By Alex Kimani
The coronavirus pandemic has rapidly evolved from a global health crisis to a financial one, upending industries, shuttering businesses, and sending financial markets reeling. Amid the crisis, the world’s leading oil-producing countries have been having it rougher than most, facing a dual shock of the pandemic and low oil prices thanks to their heavy reliance on the black commodity to power their economies.
Some–such as the United States, Russia, and Iran–have been hard hit by the virus, while others from the African continent–home to 7 of OPEC’s 13 member nations–have to contend with struggling economies and weak health systems.
Here’s where some of the world’s largest oil producers stand on the pandemic barometer:
#1 United States
The United States has so far recorded 1.38 million Covid-19 infections with 82,018 fatalities, the most of any country in the world. However, stay-at-home orders in at least 40 states have helped slow the spread of the virus, with the rate of hospitalizations on a steady decline for three weeks now. These orders, though, have expired in many states, thus allowing businesses to reopen under restrictions, including requiring customers and workers to wear masks and enforcing social distancing.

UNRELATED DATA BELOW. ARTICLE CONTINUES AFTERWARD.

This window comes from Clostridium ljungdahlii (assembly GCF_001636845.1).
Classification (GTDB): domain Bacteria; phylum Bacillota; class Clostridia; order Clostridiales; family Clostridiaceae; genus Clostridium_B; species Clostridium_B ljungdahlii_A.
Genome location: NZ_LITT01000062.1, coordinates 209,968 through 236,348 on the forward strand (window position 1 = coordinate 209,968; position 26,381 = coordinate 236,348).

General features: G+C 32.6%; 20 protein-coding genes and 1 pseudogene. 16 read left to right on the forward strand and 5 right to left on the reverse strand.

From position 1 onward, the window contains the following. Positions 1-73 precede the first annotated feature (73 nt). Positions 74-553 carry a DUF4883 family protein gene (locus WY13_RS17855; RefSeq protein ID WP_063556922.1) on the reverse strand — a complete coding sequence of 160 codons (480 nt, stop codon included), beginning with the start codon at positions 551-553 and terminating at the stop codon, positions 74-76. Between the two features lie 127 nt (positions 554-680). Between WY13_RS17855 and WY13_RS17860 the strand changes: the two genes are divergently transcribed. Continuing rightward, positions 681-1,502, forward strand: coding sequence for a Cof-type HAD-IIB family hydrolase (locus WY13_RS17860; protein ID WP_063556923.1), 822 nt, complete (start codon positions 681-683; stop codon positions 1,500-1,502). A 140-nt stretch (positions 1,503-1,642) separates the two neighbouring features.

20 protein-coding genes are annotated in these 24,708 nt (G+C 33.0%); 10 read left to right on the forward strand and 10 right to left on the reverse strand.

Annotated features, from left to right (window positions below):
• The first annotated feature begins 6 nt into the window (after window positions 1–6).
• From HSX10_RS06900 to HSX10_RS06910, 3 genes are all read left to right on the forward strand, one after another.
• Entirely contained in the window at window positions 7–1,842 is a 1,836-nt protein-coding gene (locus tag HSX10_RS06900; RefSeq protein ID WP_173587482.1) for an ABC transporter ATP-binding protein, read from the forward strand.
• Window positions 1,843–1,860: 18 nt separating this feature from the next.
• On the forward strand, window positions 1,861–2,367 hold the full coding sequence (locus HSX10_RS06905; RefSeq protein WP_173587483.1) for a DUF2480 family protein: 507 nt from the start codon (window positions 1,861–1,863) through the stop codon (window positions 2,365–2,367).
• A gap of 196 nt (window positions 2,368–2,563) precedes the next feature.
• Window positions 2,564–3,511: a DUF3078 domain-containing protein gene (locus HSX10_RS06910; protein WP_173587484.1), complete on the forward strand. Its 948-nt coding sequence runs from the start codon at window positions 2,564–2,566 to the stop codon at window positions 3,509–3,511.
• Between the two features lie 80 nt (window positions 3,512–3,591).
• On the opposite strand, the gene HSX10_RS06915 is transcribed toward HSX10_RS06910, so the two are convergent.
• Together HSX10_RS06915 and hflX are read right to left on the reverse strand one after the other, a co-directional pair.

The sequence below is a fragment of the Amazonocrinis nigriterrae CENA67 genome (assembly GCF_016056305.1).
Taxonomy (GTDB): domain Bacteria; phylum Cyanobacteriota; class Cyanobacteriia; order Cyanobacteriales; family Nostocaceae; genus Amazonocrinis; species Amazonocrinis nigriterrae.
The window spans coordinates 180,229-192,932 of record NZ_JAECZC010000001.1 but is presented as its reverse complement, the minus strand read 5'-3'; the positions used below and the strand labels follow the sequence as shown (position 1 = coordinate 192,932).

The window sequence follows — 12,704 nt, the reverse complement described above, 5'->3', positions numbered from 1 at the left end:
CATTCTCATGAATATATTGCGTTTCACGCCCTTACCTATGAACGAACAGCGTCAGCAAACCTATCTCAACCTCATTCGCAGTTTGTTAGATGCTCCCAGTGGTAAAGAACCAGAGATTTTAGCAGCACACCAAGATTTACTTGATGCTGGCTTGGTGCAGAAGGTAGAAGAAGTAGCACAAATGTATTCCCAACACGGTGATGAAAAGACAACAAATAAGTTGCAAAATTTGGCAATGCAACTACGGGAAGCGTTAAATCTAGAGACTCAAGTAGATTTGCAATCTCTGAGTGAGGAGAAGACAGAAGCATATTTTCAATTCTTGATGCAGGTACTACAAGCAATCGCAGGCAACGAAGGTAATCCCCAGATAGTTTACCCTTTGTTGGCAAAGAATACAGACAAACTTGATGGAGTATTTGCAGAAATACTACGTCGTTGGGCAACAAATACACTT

Leading to the Covid-19 outbreak, the U.S. was the world’s biggest oil producer, pumping some ~13.1 million of crude and lease condensate per day. Though not part of the OPEC+ cuts, the country’s production fell by 900,000 barrels in April to 12.2 mb/d, mostly due to independent curtailments by major shale producers.
Although the energy industry has been an essential tailwind for the U.S. economy supporting more than 10 million jobs and nearly 8 percent of Gross Domestic Product, the country is much less dependent on oil compared to the average OPEC nation. Nevertheless, its shale industry remains vulnerable to a severe credit crunch and bankruptcies.
Russia’s 232,243 Covid-19 infections rank third-highest in the world, though its mortality is the lowest for countries with more than 100K infections, with 2,116 deaths.
On Monday, Vladimir Putin announced an end to Russia’s six-week national lockdown, following the lead of his European counterparts even though the country has recorded a sharp rise in cases in recent times. The president has said his citizens are free to go back to work starting Tuesday, though individual regions have the autonomy to keep their rules in place if and as needed.